|Home | About | Journals | Submit | Contact Us | Français|
Mucosa‐associated lymphoid tissue (MALT) lymphoma is associated with recurrent chromosomal translocations t(11;18)(q21;q21), t(14;18)(q32;q21), t(1;14)(p22;q32) and t(3;14)(p14.1;q32).1,2 While t(11;18)(q21;q21) fuses the N‐terminus of the API2 (11q21) gene to the C‐terminus of the MALT1 (18q21) gene and generates a functional API2–MALT1 product, t(1;14)(p22;q32), t(14;18)(q32;q21) and t(3;14)(p14.1;q32) bring the BCL10(1p22), MALT1 (18q21) and FOXP1(3p14) genes, respectively, under the control of the immunoglobulin heavy chain (IGH, 14q32) enhancer, leading to their overexpression.1 Interestingly, the oncogenic activity of the first three chromosomal translocations is linked by the physiological role of BCL10 and MALT1 in antigen receptor‐mediated nuclear factor kappa B (NFκB) activation.1
Primary pulmonary MALT lymphomas show heterogeneous cytogenetic abnormalities, including aneuploidy and translocations. Among the translocations described in MALT lymphoma of this site, t(11;18)(q21;q21) is the most common, occurring in up to 50% of cases, and t(14;18)(q32;q21) and t(1;14)(p22;q32) are relatively rare.3,4,5 The overall incidence of t(1;14)(p22;q32) is approximately 3% in MALT lymphomas of different sites, and can be up to 10% in pulmonary cases.4,5,6 Recently, Achuthan et al7 reported t(1;2)(p22;p12) involving the BCL10 and the immunoglobulin kappa (IGK) light chain genes as a novel translocation in a gastric MALT lymphoma. Here we report the first case of pulmonary MALT lymphoma with this translocation, indicating that the t(1;2)(p22;p12) is a recurrent cytogenetic event in MALT lymphoma.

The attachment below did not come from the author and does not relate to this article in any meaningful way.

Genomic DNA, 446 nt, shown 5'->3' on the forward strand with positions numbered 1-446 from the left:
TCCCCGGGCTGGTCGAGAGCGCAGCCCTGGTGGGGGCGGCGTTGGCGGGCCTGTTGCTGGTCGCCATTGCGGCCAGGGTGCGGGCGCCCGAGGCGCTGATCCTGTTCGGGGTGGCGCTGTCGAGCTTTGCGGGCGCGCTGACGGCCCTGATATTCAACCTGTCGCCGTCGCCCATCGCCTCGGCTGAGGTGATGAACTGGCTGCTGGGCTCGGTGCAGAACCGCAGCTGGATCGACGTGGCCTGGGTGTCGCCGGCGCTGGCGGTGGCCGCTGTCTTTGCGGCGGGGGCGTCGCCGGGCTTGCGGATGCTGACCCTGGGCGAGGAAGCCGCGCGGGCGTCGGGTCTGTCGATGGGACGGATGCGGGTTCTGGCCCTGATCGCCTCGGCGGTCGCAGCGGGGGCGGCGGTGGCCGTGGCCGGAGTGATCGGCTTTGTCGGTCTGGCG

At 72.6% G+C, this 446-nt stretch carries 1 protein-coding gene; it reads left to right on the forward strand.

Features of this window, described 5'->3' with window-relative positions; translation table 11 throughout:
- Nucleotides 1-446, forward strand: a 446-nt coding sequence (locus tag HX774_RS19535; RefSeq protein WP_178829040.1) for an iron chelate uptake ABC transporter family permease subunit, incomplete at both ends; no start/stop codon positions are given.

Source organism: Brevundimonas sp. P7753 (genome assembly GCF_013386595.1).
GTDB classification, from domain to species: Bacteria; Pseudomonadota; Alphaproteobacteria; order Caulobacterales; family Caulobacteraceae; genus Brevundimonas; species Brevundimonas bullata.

A 60‐year‐old Taiwanese lady presented with two abdominal wall masses for 1 month, and intermittent, productive cough for years. She was afebrile, without weight loss or night sweating. She was uraemic, with haemodialysis for 9 years, and had malignant fibrous histiocytoma (MFH) in the abdominal wall, with five excisions over the past 4 years. She had received transurethral resection of a high‐grade, transitional cell carcinoma of the bladder 4 months ago. Physical examination revealed protruding masses at the left abdominal wall and left flank (8 cm each), without lymphadenopathy. Her haemoglobin was 11.2 g/dl; leucocyte and platelet counts and lactate dehydrogenase (LDH) level were normal. Her serum was positive for hepatitis B surface antigen (HBsAg) and anti‐hepatitis C virus (HCV) and negative for anti‐human immunodeficiency virus (HIV). Chest x ray revealed a few nodules in the right upper lung and was confirmed by CT scan without lymphadenopathy or splenomegaly. CT‐guided biopsy of the largest tumour (3.6 cm) revealed MALT lymphoma. Marrow biopsy was not performed. She did not receive chemotherapy or radiotherapy. Excision of the abdominal tumours 1 month later revealed recurrent MFH with mesocolonic metastasis. After 5 months, multiple pulmonary masses up to 10 cm were noted in the right lung, and CT‐guided biopsy revealed metastatic MFH, which had probably over‐run the MALT lymphoma.
Microscopically, the first pulmonary needle biopsy showed total effacement of pulmonary parenchyma by a diffuse infiltrate of atypical small lymphocytes with three colonised follicles. These atypical lymphocytes exhibited twisted nuclei, with focal plasmacytic differentiation and some intranuclear Dutcher bodies (fig 1A1A).). These atypical lymphocytes expressed CD20, CD27, CD43, IgM, BCL2 and strong nuclear BCL10 (fig 1B1B)8 but not CD3, CD5, CD10, CD23, IgD or BCL6, and were monotypic for λ light chain. The diagnosis of pulmonary MALT lymphoma was made.